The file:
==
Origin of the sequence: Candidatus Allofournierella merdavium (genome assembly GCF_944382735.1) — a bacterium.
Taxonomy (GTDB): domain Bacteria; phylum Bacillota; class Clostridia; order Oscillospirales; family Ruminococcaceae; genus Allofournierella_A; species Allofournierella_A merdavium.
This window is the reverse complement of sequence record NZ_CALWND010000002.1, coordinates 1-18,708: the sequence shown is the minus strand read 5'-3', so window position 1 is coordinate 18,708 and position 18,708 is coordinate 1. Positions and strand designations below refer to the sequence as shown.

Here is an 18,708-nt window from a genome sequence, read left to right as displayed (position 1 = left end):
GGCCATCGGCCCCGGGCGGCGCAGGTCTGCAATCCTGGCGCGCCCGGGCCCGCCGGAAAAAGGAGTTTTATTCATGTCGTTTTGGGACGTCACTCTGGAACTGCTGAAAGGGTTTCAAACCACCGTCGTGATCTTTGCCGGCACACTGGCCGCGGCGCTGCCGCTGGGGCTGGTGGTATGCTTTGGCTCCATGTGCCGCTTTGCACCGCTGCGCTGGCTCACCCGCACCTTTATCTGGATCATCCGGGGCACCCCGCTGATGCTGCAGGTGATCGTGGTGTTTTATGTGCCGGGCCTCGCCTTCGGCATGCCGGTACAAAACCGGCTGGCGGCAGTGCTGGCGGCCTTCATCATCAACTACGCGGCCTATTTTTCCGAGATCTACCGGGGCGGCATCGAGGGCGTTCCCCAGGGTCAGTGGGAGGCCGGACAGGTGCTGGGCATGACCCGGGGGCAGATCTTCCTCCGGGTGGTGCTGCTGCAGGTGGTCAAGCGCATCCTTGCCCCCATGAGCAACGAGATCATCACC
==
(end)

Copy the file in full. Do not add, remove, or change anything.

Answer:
Origin of the sequence: Candidatus Allofournierella merdavium (genome assembly GCF_944382735.1) — a bacterium.
Taxonomy (GTDB): domain Bacteria; phylum Bacillota; class Clostridia; order Oscillospirales; family Ruminococcaceae; genus Allofournierella_A; species Allofournierella_A merdavium.
This window is the reverse complement of sequence record NZ_CALWND010000002.1, coordinates 1-18,708: the sequence shown is the minus strand read 5'-3', so window position 1 is coordinate 18,708 and position 18,708 is coordinate 1. Positions and strand designations below refer to the sequence as shown.

Here is an 18,708-nt window from a genome sequence, read left to right as displayed (position 1 = left end):
GGCCATCGGCCCCGGGCGGCGCAGGTCTGCAATCCTGGCGCGCCCGGGCCCGCCGGAAAAAGGAGTTTTATTCATGTCGTTTTGGGACGTCACTCTGGAACTGCTGAAAGGGTTTCAAACCACCGTCGTGATCTTTGCCGGCACACTGGCCGCGGCGCTGCCGCTGGGGCTGGTGGTATGCTTTGGCTCCATGTGCCGCTTTGCACCGCTGCGCTGGCTCACCCGCACCTTTATCTGGATCATCCGGGGCACCCCGCTGATGCTGCAGGTGATCGTGGTGTTTTATGTGCCGGGCCTCGCCTTCGGCATGCCGGTACAAAACCGGCTGGCGGCAGTGCTGGCGGCCTTCATCATCAACTACGCGGCCTATTTTTCCGAGATCTACCGGGGCGGCATCGAGGGCGTTCCCCAGGGTCAGTGGGAGGCCGGACAGGTGCTGGGCATGACCCGGGGGCAGATCTTCCTCCGGGTGGTGCTGCTGCAGGTGGTCAAGCGCATCCTTGCCCCCATGAGCAACGAGATCATCACC